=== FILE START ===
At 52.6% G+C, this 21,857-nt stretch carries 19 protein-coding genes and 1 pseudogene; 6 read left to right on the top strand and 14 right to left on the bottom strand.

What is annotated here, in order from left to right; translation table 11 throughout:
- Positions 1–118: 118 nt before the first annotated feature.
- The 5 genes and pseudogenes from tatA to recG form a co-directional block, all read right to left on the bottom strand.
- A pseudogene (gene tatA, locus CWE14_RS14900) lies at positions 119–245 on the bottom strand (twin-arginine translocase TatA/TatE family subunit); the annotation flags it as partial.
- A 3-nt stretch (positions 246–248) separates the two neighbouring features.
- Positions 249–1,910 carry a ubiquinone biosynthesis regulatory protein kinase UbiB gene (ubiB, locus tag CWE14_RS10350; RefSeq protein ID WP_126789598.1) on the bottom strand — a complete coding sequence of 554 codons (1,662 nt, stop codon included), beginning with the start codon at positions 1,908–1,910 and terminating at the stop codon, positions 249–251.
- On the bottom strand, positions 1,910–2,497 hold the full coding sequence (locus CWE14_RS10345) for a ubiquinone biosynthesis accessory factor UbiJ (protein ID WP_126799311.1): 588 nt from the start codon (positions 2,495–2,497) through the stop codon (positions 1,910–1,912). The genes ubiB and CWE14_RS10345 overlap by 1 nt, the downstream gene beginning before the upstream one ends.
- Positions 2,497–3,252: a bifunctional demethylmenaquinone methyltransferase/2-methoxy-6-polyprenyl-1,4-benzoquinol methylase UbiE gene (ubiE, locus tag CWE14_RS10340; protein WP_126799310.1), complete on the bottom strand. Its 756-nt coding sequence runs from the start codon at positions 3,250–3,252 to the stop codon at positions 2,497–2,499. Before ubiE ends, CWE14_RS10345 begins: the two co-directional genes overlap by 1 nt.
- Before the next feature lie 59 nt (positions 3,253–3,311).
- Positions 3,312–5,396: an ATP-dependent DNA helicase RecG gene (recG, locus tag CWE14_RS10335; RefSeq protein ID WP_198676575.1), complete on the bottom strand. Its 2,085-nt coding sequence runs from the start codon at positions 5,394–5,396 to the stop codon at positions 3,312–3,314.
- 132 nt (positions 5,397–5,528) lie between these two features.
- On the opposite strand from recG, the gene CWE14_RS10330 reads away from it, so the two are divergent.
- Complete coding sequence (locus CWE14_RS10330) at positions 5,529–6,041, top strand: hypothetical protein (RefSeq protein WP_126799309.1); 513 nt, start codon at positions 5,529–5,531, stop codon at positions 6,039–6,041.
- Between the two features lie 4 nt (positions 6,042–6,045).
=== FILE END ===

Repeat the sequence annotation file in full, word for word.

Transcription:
At 52.6% G+C, this 21,857-nt stretch carries 19 protein-coding genes and 1 pseudogene; 6 read left to right on the top strand and 14 right to left on the bottom strand.

What is annotated here, in order from left to right; translation table 11 throughout:
- Positions 1–118: 118 nt before the first annotated feature.
- The 5 genes and pseudogenes from tatA to recG form a co-directional block, all read right to left on the bottom strand.
- A pseudogene (gene tatA, locus CWE14_RS14900) lies at positions 119–245 on the bottom strand (twin-arginine translocase TatA/TatE family subunit); the annotation flags it as partial.
- A 3-nt stretch (positions 246–248) separates the two neighbouring features.
- Positions 249–1,910 carry a ubiquinone biosynthesis regulatory protein kinase UbiB gene (ubiB, locus tag CWE14_RS10350; RefSeq protein ID WP_126789598.1) on the bottom strand — a complete coding sequence of 554 codons (1,662 nt, stop codon included), beginning with the start codon at positions 1,908–1,910 and terminating at the stop codon, positions 249–251.
- On the bottom strand, positions 1,910–2,497 hold the full coding sequence (locus CWE14_RS10345) for a ubiquinone biosynthesis accessory factor UbiJ (protein ID WP_126799311.1): 588 nt from the start codon (positions 2,495–2,497) through the stop codon (positions 1,910–1,912). The genes ubiB and CWE14_RS10345 overlap by 1 nt, the downstream gene beginning before the upstream one ends.
- Positions 2,497–3,252: a bifunctional demethylmenaquinone methyltransferase/2-methoxy-6-polyprenyl-1,4-benzoquinol methylase UbiE gene (ubiE, locus tag CWE14_RS10340; protein WP_126799310.1), complete on the bottom strand. Its 756-nt coding sequence runs from the start codon at positions 3,250–3,252 to the stop codon at positions 2,497–2,499. Before ubiE ends, CWE14_RS10345 begins: the two co-directional genes overlap by 1 nt.
- Before the next feature lie 59 nt (positions 3,253–3,311).
- Positions 3,312–5,396: an ATP-dependent DNA helicase RecG gene (recG, locus tag CWE14_RS10335; RefSeq protein ID WP_198676575.1), complete on the bottom strand. Its 2,085-nt coding sequence runs from the start codon at positions 5,394–5,396 to the stop codon at positions 3,312–3,314.
- 132 nt (positions 5,397–5,528) lie between these two features.
- On the opposite strand from recG, the gene CWE14_RS10330 reads away from it, so the two are divergent.
- Complete coding sequence (locus CWE14_RS10330) at positions 5,529–6,041, top strand: hypothetical protein (RefSeq protein WP_126799309.1); 513 nt, start codon at positions 5,529–5,531, stop codon at positions 6,039–6,041.
- Between the two features lie 4 nt (positions 6,042–6,045).